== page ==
When the Scatological becomes Logical: Working at OpenBiome

Clara Kerwin ’16, current PP55 Fellow at OpenBiome

Clara Kerwin ’16 grew up in the small town of Ashland, Oregon. She attended Princeton where she majored in Politics with a certificate in Global Health and Health Policy. Clara is fascinated by the intersection of medicine, public health, and international development. Accordingly, she has studied the political and health care systems of a variety of countries including Nepal, Israel, and Saudi Arabia. Here she shares how she’s motivated by the entrepreneurial spirit at OpenBiome.

One of the most striking, and somewhat paradoxical, aspects of working at OpenBiome is that we’re taking something (i.e. feces) so utterly mundane and ubiquitous, and transforming it into a potentially revolutionary treatment.  I was first attracted to OpenBiome based on the simple ingenuity underlying OpenBiome’s mission.  Who would have thought that the scatological may, in fact, be the logical solution to a slew of health conditions including infections, allergies, chronic diseases, mental illnesses and more?  Well, the individuals who first founded OpenBiome (Mark Smith ’09 and James Burgess ’09) did.  And it is their relentless ambition that has inspired me to start thinking about problem-solving in a more entrepreneurial way.

I am by no means an entrepreneur.  I never had my own lemonade stand in elementary school.  I never dreamed of opening my own business.  And I still don’t really think I ever will.  But at OpenBiome, I have gotten to see first-hand how a business is built, and I think many of the lessons contained in our everyday office dynamics are valuable in any workplace environment.  OpenBiome is a young company, and even over the past six months, I feel like I’ve been witness to some pretty encompassing transformations.  I’ve gotten to see the office space go from mostly empty to brimming.  Many of my team’s go-to websites have been switched up.  I joke with my colleagues about what big change next week will bring.  And it’s true that nearly every day small improvements and innovations are implemented which encourage efficiency and growth.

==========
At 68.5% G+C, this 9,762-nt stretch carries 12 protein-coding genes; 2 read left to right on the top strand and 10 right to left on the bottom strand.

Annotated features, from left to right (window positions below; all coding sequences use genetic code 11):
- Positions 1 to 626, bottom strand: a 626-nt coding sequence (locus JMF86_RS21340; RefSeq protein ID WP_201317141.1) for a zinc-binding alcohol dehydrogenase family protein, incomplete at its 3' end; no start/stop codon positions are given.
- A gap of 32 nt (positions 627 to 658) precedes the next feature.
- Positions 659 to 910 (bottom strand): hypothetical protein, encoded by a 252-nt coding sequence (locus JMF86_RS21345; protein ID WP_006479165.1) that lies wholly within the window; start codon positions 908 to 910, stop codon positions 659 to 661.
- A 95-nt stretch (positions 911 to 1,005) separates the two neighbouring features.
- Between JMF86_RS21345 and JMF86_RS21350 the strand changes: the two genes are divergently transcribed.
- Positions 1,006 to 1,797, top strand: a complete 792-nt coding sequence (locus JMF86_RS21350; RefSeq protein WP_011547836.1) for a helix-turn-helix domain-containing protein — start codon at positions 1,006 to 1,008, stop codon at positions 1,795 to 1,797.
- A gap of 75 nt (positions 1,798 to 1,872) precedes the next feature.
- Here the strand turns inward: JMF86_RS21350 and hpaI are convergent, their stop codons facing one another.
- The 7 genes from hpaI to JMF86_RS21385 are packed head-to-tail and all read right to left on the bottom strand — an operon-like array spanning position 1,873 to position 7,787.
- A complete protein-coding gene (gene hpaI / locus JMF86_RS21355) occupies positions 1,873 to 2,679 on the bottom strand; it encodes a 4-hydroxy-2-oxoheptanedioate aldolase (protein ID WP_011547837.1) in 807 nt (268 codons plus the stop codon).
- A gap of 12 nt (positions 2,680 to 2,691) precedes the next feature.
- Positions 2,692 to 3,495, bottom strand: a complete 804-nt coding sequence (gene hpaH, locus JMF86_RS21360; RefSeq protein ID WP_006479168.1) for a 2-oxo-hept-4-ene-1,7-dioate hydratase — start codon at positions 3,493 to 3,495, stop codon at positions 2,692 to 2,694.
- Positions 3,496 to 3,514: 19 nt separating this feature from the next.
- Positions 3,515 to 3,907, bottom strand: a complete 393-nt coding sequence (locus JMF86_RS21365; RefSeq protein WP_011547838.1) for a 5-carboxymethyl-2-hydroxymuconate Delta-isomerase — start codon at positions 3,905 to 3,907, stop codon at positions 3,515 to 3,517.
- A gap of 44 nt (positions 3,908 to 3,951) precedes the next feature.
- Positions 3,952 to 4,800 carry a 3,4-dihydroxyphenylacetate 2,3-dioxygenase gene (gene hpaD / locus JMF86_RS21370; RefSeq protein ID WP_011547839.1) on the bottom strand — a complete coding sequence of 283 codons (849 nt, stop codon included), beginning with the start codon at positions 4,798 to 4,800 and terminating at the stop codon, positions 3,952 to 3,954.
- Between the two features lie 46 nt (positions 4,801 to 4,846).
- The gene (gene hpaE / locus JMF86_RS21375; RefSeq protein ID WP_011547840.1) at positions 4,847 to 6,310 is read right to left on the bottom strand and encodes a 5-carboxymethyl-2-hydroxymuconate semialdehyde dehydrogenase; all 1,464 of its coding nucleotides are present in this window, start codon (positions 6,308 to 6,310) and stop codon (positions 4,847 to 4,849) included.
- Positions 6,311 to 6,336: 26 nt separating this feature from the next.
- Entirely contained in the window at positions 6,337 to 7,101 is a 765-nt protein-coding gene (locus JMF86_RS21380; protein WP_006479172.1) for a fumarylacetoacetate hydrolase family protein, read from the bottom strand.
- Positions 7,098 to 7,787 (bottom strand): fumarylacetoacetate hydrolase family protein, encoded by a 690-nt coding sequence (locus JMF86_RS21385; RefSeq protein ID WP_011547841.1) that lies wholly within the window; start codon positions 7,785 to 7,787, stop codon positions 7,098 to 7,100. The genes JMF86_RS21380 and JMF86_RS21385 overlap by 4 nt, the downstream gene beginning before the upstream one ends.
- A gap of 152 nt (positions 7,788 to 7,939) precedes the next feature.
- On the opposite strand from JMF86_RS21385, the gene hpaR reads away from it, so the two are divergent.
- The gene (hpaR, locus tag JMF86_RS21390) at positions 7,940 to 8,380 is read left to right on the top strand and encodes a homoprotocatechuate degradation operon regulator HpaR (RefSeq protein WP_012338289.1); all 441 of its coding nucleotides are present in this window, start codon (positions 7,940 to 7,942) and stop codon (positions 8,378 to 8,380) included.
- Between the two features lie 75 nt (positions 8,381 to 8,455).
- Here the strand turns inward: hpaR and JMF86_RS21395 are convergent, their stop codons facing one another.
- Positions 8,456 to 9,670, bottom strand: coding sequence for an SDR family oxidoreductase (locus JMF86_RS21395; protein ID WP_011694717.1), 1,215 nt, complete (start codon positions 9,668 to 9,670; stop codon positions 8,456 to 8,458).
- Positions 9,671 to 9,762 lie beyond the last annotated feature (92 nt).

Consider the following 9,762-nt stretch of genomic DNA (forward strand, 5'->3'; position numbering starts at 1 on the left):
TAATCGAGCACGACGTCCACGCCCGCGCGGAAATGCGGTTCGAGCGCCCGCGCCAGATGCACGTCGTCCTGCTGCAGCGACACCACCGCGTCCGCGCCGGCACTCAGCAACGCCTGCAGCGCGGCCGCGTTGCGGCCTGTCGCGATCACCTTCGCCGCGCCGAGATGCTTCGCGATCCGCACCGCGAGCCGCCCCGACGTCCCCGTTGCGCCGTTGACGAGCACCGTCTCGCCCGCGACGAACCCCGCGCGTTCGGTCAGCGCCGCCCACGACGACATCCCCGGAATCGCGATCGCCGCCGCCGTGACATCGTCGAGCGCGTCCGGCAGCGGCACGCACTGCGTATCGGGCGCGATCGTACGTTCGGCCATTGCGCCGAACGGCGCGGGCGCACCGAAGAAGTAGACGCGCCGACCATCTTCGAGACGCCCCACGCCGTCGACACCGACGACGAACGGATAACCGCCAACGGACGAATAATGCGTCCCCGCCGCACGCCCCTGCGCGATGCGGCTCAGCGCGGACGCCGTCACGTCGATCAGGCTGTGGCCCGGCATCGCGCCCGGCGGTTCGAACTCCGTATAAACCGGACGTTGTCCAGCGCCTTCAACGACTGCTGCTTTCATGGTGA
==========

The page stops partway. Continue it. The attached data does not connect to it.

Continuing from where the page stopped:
I’m sure similar alterations can be seen in most workplaces, however, I have never been in an environment where talent and creativity are so impeccably balanced.  While many business ventures may have an underlying profit-seeking motive, OpenBiome (and the people who work here) are inspired by something else.  Being surrounded by people who come from diverse backgrounds and are unabashed in voicing their unique perspectives has pushed me to take my own ideas seriously.

Clara Kerwin '16
OpenBiome petri dishes

Lately, I’ve been listening to this NPR podcast called How I Built This.  This series consists of interviews with the entrepreneurs who founded various companies from Spanx to Airbnb to Zumba. One of the reasons I like this podcast so much is that many of the individuals who made it big were actually amateurs — they never went to business school, they didn’t have much money, they had no idea where to start.  Nevertheless, they all recognized a space in society that needed filling, and they had the grit to go for it.  My time at OpenBiome has given me a close-up look at how the entrepreneurial spirit can work on both macro and micro levels.  Certainly, OpenBiome itself epitomizes many of the traditional attributes of a “start-up” culture.  But I’ve increasingly begun to appreciate that there’s still room for innovation and radical thinking a couple feet down on the totem-pole.  As my OpenBiome experience continues, I hope to keep exercising my own entrepreneurial muscle.


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